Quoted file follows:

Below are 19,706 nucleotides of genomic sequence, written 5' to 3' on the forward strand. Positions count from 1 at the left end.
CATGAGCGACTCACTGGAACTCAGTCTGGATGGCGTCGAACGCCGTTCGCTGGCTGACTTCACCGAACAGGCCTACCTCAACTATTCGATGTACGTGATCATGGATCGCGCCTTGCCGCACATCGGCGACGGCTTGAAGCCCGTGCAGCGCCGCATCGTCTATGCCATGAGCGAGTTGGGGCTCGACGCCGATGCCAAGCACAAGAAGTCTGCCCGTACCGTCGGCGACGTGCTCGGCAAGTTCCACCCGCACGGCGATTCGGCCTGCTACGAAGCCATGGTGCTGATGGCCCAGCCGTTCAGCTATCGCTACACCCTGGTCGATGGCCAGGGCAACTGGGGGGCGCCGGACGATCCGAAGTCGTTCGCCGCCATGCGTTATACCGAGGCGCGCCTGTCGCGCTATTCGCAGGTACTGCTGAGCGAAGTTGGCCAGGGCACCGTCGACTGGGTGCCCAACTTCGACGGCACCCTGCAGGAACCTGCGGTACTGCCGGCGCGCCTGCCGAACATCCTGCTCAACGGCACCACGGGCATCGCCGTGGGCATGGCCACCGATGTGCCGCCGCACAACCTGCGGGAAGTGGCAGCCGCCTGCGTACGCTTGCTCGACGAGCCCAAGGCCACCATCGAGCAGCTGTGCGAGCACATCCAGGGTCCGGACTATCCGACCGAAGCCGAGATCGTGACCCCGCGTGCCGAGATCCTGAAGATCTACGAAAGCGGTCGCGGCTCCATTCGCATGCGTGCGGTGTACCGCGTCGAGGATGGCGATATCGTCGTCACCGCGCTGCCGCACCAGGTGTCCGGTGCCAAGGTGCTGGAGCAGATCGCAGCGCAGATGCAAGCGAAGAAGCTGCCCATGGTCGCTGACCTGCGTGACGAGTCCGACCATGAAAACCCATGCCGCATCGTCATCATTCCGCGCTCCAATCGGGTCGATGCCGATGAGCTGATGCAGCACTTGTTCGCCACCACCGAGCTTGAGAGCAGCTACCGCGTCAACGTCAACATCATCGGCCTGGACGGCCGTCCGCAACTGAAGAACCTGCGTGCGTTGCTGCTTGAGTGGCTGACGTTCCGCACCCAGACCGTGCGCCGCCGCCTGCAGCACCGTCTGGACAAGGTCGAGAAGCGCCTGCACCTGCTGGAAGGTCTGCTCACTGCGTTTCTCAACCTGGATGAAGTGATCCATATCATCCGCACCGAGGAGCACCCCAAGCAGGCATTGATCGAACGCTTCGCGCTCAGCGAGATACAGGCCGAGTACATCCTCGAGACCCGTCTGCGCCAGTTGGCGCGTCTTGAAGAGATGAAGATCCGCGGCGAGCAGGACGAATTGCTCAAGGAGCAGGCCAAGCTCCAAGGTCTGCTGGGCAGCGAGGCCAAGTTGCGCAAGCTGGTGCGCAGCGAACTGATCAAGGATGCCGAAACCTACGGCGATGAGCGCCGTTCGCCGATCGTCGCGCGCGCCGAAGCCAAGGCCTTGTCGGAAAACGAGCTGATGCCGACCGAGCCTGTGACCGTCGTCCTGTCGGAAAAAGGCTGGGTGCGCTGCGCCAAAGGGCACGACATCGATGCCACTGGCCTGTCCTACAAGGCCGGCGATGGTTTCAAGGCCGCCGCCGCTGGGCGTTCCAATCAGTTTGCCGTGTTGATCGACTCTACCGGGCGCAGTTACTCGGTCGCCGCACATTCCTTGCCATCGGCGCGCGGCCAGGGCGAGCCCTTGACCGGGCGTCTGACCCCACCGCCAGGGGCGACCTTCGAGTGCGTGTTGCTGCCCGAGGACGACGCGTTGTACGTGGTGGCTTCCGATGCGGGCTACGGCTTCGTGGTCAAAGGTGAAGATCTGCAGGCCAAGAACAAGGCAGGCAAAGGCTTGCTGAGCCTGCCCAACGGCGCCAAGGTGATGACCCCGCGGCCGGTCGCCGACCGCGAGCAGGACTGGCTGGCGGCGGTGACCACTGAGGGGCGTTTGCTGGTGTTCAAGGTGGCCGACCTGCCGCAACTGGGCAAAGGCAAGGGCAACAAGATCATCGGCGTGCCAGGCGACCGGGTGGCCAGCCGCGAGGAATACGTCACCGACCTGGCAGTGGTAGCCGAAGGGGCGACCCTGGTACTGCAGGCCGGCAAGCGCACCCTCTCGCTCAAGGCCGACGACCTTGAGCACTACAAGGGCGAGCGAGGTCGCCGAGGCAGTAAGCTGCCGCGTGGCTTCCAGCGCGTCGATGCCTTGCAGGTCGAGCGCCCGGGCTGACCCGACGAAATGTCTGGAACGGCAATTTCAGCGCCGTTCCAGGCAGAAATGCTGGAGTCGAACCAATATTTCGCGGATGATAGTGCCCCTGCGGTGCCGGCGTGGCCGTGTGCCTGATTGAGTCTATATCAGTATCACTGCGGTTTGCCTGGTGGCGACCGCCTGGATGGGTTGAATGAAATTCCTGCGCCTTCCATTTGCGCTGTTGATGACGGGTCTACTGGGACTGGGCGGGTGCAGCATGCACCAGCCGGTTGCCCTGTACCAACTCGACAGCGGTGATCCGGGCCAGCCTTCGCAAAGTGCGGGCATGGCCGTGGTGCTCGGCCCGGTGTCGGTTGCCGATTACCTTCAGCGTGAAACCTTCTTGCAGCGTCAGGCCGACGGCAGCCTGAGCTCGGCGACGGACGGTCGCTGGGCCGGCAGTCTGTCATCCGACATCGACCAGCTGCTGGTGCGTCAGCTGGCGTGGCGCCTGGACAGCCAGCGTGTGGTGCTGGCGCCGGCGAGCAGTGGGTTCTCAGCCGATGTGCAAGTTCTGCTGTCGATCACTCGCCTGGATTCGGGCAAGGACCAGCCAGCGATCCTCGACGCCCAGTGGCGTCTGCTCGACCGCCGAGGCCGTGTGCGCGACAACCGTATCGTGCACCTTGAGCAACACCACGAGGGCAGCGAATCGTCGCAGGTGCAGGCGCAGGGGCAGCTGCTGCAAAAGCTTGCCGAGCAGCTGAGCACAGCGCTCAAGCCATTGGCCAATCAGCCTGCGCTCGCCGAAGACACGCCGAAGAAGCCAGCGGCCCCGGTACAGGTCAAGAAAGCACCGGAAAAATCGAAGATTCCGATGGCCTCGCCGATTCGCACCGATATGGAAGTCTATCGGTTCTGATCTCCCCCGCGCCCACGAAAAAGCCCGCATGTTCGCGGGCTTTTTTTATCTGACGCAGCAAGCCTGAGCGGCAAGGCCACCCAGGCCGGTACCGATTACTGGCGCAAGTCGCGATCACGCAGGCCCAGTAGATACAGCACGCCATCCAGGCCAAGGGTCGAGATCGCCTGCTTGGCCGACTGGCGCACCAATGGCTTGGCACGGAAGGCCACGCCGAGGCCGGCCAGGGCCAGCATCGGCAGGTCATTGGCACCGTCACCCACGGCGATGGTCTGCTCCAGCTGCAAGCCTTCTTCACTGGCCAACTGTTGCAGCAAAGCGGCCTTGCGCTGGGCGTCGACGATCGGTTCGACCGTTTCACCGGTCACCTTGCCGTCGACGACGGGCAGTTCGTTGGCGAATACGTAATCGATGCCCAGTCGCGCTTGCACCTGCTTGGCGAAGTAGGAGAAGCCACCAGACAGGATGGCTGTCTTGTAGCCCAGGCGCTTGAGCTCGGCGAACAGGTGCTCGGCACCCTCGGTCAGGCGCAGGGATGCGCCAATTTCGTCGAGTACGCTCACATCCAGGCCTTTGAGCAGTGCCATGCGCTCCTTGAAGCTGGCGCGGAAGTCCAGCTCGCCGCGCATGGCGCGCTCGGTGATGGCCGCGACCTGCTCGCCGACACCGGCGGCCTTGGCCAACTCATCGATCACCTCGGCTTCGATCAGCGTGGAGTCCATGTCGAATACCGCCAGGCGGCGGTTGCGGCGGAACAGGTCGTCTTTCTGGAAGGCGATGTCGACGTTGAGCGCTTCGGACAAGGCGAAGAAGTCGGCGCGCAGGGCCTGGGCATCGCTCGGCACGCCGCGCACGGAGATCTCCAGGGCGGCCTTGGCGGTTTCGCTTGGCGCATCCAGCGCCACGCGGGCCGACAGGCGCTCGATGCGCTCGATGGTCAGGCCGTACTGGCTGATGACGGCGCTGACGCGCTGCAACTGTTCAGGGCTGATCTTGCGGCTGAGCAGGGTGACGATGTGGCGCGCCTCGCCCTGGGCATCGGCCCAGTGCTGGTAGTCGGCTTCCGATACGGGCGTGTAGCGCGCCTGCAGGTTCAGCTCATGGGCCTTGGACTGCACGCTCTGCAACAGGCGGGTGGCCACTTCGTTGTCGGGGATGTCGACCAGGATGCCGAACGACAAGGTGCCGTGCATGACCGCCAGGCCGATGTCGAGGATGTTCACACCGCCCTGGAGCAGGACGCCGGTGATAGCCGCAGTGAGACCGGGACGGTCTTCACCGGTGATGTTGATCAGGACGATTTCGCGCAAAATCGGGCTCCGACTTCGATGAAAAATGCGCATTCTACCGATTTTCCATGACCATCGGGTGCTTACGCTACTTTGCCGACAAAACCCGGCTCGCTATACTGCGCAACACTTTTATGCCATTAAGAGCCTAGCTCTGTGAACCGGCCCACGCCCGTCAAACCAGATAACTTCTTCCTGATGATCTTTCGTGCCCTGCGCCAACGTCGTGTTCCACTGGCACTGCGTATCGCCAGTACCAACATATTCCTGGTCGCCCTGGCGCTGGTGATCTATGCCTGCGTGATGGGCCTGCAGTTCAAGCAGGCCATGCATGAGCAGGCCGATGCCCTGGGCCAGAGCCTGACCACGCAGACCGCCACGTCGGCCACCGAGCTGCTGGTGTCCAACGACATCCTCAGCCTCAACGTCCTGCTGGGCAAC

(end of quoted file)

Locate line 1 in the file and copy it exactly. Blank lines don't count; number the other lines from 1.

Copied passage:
Below are 19,706 nucleotides of genomic sequence, written 5' to 3' on the forward strand. Positions count from 1 at the left end.